Give Snapchat a Second Chance

I know that Snapchat has the reputation of serving as a means for teenagers to send inappropriate pictures without consequences. It was no surprise to me that during our first class, many people rolled their eyes when it was mentioned. Although I think there’s more to Snapchat then meets the eye.

I attended the Wharton Web Conference last year, and truly enjoyed the keynote speaker Danah Boyd. She discussed why Snapchat is so popular amongst young users. On Instagram, Facebook, and Twitter, there’s a lot of clutter, causing people to become passive users.

On a personal note, I’ve had my Facebook for ten years, and there are many people connected to me that are no longer relevant to my life. This causes my usage to be more and more passive. Twitter has lost much of my interest because its now a time commitment to read (and really, who has time for this?). And lastly, Instagram is wonderful for being a low time commitment, but I spend all of 2 seconds looking at each post, and nothing sticks to my memory.

11567533546_13427b9fb9_mThe end result is that young people are leaving the clutter of traditional social media behind, and using Snapchat because users actually look at their friend’s posts and process what they see. When a friend posts a funny video on Snapchat, I take the time to watch it and laugh with him/her. I feel more connected to them than I would using any other form of social media simply because I take the time to understand what I’m watching.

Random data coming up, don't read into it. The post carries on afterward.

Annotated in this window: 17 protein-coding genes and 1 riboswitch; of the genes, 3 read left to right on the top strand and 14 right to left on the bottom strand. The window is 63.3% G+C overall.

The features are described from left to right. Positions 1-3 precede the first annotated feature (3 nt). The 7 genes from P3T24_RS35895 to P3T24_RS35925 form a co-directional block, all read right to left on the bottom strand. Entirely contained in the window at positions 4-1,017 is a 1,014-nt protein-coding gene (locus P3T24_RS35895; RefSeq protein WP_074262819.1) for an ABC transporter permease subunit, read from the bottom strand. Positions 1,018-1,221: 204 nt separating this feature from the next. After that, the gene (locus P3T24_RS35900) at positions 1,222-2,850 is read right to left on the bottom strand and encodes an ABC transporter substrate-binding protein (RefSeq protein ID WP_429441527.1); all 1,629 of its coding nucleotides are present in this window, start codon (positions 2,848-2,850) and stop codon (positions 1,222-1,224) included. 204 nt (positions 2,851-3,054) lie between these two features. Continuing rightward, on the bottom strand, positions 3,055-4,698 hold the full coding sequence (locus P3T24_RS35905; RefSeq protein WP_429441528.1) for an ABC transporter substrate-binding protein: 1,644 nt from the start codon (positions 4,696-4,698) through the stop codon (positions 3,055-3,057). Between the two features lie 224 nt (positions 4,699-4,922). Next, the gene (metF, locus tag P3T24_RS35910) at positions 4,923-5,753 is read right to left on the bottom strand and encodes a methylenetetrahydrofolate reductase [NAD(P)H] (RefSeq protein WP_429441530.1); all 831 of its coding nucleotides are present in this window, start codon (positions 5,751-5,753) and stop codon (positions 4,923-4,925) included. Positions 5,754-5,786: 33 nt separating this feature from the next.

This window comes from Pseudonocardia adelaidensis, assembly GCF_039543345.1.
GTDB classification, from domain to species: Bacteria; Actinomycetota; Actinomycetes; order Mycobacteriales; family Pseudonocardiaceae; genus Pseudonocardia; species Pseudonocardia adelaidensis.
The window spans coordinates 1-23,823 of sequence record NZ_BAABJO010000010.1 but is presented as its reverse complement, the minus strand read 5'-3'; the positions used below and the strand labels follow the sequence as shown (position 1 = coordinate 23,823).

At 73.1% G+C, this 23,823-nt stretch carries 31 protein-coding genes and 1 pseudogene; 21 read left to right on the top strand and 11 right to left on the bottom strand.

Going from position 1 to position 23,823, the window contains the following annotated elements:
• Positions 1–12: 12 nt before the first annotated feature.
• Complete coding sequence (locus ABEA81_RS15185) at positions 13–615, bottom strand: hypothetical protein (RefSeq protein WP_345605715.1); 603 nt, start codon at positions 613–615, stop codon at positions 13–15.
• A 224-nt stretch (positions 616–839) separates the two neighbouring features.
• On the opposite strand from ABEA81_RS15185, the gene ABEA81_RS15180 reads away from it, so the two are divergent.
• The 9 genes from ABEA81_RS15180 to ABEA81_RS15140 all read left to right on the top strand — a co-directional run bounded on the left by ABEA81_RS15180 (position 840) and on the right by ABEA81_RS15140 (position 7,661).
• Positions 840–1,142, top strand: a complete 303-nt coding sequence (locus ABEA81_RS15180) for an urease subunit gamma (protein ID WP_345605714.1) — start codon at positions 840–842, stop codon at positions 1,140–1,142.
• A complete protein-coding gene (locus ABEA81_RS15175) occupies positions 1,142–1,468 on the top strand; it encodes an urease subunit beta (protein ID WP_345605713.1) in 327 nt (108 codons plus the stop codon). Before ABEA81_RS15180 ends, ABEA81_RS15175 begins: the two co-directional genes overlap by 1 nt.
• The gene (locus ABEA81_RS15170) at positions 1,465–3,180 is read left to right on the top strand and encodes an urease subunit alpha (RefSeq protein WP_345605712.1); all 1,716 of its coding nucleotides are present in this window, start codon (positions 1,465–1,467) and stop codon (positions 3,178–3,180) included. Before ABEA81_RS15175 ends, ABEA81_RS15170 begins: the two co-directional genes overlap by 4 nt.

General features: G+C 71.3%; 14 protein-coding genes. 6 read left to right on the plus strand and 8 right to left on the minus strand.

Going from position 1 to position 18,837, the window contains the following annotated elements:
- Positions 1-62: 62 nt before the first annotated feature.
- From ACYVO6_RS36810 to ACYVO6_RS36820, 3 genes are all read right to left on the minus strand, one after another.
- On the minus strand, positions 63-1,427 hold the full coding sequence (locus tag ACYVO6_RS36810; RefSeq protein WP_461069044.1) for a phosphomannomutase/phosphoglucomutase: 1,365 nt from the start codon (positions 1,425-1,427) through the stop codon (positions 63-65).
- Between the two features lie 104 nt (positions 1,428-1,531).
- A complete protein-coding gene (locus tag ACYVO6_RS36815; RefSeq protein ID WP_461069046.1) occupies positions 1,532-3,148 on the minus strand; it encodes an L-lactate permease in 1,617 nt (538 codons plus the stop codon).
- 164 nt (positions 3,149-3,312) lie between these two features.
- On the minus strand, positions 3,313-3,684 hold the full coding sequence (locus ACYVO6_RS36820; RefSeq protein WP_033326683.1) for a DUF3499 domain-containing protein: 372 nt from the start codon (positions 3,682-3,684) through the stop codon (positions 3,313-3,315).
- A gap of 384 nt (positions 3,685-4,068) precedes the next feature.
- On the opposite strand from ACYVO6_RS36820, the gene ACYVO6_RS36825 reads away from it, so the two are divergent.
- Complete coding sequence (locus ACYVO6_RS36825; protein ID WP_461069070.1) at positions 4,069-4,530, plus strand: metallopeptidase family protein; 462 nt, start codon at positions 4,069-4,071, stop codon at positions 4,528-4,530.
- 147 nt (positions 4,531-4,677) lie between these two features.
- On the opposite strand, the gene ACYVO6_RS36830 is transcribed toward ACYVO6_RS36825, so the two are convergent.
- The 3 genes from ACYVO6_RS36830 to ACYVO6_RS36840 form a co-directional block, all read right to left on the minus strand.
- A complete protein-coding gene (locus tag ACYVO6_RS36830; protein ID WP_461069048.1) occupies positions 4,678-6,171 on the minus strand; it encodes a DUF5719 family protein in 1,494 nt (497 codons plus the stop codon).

I recommend to my classmates to give Snapchat a second chance, its differences from other traditional social media make it quite profound.

A quote from a post by Ms. Boyd:

“In a digital world where everyone’s flicking through headshots, images, and text without processing any of it, Snapchat asks you to stand still and pay attention to the gift that someone in your network just gave you. As a result, I watch teens choose not to open a Snap the moment they get it because they want to wait for the moment when they can appreciate whatever is behind that closed door. And when they do, I watch them tune out everything else and just concentrate on what’s in front of them. Rather than serving as yet-another distraction, Snapchat invites focus.”

Boyd, Danah. “Why Snapchat is Valuable: It’s All About Attention.” Danah Boyd. Retrieved from

This entry was posted in Apps, Facebook, Fun, Social Media, Twitter and tagged , . Bookmark the permalink.

One Response to Give Snapchat a Second Chance

  1. sydhavely says:

    This is a great post, Danielle. Dana Boyd (actually she spells it danah boyd, no capitals) is an ethnographer whose book, “It’s Complicated,” explores the interaction of adolescents and social media and how parents and teachers can use social media to more actively parent or teach their kids. Here’s her talk to educators recently,

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